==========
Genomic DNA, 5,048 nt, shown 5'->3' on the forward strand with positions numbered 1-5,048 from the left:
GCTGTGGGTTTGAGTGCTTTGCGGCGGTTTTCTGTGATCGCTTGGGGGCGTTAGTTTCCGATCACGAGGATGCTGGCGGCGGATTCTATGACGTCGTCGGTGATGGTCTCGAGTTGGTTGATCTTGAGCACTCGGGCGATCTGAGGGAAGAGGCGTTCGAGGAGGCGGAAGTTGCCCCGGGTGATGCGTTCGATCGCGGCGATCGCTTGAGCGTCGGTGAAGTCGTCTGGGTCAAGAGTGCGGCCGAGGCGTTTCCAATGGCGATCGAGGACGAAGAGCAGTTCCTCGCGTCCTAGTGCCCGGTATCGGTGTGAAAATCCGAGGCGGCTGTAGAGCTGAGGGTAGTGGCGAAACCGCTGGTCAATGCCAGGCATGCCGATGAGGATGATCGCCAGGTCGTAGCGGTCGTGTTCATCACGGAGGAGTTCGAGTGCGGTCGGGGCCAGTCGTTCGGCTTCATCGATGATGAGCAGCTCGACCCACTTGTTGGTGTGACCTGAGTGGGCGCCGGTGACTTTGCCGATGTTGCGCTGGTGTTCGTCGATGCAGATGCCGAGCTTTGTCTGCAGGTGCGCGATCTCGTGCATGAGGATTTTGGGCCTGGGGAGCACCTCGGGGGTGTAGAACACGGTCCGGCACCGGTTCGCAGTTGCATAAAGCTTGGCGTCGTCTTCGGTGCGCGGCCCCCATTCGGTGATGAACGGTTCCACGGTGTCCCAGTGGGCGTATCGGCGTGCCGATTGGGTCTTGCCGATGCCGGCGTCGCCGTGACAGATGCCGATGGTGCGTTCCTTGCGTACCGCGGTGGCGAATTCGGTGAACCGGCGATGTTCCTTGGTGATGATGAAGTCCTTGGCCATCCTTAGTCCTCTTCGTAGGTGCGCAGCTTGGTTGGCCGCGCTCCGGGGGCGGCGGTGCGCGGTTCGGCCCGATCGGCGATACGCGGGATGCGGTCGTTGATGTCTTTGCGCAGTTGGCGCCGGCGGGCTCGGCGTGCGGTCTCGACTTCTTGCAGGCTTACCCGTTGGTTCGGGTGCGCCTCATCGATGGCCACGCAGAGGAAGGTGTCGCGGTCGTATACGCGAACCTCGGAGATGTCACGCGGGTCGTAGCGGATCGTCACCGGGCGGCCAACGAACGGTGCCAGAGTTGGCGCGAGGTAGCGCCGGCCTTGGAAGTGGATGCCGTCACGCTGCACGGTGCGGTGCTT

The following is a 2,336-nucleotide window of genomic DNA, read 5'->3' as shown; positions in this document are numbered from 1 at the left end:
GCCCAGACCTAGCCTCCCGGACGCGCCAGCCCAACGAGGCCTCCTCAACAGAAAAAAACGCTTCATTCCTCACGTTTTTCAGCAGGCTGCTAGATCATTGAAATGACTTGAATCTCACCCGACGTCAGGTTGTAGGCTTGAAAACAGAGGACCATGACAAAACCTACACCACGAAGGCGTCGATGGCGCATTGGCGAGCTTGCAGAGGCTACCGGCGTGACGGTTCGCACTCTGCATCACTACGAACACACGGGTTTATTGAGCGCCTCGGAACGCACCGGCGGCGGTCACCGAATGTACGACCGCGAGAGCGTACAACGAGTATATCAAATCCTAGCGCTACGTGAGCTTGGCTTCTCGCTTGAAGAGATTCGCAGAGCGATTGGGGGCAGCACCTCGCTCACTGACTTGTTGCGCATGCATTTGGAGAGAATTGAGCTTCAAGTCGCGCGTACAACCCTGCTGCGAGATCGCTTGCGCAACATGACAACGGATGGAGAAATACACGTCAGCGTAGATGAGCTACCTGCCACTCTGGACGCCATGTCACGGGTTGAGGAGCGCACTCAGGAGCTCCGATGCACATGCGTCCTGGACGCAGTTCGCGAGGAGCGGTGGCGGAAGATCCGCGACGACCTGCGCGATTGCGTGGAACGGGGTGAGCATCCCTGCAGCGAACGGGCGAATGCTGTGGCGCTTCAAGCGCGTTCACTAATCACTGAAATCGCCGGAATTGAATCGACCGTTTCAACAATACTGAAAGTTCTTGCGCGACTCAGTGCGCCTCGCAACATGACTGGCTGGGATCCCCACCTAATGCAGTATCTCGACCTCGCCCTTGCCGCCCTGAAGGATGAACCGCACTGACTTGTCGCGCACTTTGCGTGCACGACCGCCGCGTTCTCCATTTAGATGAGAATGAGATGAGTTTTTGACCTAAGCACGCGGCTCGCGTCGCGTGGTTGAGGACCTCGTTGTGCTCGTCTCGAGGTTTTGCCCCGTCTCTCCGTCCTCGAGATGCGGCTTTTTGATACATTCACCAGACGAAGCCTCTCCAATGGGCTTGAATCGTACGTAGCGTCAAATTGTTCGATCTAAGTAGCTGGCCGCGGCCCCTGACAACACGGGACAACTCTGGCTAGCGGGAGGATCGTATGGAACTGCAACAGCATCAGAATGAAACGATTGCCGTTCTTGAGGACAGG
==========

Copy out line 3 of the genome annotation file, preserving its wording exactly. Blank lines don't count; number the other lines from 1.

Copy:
The following is a 2,336-nucleotide window of genomic DNA, read 5'->3' as shown; positions in this document are numbered from 1 at the left end: